Justice makes a nation great
We are committed to contributing to meaningful and lasting change. And this is part of what keeps us amongst the sane. We understand, and always have, that the price that we will pay for this is the efforts to silence us, to isolate and destroy us!
Six years after Katrina, the battle for New Orleans continues
As this weekend’s storm has reminded us, hurricanes can be a threat to U.S. cities on the East Coast as well the Gulf. But the vast changes that have taken place in New Orleans since Katrina have had little to do with weather and everything to do with political struggles.
Buy Black Wednesdays: Money talk
Berkeley, Calif.: The most liberal city in America and the world, some say. And yet Berkeley High School, with over 3,500 students and 250 teachers, has only eight Black teachers. Scandalous!
Strike updates: Stop prison torture at Pelican Bay
Support for the hunger strike grows with solidarity actions across the U.S. and Canada this past weekend. A series of noise demonstrations outside jails, detention centers and prisons occurred internationally in St. Louis, New York City, Oakland, Los Angeles, Montreal and Kitchener, Ontario.
Tens of thousands liberate state Capitol in Madison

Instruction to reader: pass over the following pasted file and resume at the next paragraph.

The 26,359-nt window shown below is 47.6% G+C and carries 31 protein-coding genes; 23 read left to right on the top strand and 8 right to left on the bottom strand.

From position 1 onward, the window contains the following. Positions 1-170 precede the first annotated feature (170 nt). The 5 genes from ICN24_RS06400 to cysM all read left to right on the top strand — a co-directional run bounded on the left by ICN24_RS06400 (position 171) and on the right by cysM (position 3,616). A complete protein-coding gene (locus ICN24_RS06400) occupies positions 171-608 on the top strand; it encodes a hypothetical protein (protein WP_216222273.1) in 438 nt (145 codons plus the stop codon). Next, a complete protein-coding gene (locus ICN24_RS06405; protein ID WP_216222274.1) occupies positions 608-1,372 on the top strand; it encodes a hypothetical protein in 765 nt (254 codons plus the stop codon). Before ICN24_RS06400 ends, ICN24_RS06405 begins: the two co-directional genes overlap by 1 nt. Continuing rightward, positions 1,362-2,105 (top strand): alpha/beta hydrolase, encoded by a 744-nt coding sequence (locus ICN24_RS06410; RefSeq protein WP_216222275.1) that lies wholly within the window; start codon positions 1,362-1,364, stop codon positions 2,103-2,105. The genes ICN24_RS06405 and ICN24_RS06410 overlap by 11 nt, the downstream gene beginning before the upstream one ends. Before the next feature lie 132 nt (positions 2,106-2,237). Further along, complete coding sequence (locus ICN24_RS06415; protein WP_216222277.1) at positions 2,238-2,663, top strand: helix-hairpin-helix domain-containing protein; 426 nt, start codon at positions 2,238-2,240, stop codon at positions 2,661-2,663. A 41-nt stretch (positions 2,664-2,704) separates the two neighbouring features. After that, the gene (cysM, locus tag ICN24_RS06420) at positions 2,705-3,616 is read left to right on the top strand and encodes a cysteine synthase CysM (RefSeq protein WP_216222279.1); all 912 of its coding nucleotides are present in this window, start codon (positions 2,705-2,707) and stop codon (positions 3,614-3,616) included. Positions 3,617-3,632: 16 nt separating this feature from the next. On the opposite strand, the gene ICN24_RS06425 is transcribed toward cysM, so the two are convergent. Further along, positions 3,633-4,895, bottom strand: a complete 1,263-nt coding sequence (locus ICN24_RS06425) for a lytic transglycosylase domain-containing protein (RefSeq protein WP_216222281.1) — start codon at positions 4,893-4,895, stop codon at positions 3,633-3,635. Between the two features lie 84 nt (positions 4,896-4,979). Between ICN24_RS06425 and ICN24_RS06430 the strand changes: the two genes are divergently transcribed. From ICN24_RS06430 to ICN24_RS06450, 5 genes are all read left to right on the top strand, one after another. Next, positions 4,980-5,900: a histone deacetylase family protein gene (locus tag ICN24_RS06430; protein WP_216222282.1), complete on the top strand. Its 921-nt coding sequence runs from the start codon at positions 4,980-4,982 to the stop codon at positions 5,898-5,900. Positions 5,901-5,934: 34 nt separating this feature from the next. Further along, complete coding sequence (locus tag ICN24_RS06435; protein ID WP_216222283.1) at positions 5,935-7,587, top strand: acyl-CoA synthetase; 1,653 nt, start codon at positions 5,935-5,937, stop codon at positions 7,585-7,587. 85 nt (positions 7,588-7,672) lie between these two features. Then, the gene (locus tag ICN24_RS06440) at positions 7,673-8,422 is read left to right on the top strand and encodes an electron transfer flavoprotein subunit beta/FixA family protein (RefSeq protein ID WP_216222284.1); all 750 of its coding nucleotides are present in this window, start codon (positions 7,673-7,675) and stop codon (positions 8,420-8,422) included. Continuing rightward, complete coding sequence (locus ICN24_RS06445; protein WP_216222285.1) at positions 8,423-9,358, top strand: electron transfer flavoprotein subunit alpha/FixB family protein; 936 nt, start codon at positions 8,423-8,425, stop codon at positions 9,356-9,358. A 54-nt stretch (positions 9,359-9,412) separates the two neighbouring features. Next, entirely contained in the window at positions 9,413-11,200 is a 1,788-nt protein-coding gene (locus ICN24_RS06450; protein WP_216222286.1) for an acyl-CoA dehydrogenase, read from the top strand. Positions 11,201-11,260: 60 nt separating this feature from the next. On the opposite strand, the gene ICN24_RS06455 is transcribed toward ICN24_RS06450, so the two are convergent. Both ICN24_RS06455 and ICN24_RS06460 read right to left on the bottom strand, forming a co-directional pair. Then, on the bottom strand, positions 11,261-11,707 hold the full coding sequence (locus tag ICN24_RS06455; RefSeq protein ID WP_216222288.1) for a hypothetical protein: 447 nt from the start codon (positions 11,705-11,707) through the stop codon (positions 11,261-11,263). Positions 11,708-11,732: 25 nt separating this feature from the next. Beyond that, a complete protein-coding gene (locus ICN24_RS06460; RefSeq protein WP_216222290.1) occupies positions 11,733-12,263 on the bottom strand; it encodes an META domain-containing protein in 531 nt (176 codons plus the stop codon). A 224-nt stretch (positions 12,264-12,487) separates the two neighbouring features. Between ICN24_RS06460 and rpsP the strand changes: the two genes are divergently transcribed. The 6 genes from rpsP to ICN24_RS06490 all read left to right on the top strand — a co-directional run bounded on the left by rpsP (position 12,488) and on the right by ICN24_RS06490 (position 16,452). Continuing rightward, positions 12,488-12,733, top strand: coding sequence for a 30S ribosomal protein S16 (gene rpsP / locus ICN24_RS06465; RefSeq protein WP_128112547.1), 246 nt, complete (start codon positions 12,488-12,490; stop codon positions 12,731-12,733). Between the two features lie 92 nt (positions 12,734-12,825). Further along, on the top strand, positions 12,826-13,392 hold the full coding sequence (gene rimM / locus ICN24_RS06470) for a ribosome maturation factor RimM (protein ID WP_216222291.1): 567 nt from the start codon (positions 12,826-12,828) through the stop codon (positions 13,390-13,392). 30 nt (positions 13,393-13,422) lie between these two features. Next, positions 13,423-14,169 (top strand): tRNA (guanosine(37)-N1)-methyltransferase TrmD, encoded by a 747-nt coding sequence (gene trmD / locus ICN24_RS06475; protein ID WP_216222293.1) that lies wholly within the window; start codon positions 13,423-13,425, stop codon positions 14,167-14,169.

Chants such as “Kill the bill,” “Hands off workers! Make the banks pay,” “Who’s got the power: We’ve got the power” and many others are echoing off the walls inside and outside the Capitol. Since Feb. 14, tens of thousands of students, workers and other community members have liberated the Wisconsin Capitol in Madison in response to Gov. Scott Walker’s “budget repair” bill, which would eliminate collective bargaining rights for 175,000 public sector union workers statewide.
A rose growing from concrete: an interview wit’ poet Jazz Hudson
Jazz Hudson is one of the new up and coming poets out of the Bay who has been making a name for herself at poetry readings - one of the most loquacious and passionate young sistas to come out of the concrete jungle of Oakland in a long time.
Myron Standing Bear gets housing justice – almost
“We don’t work with Indians,” SFHA had told Myron. He began his story with this, the first in a series of discriminatory statements made to him by SFHA. The injustice began in August of 2009, when the family was informed of that their Section 8 voucher had been approved; they’d been on the list for 11 years.
Children in armed conflict: Olara Otunnu speaks to KPFA and Afrobeat...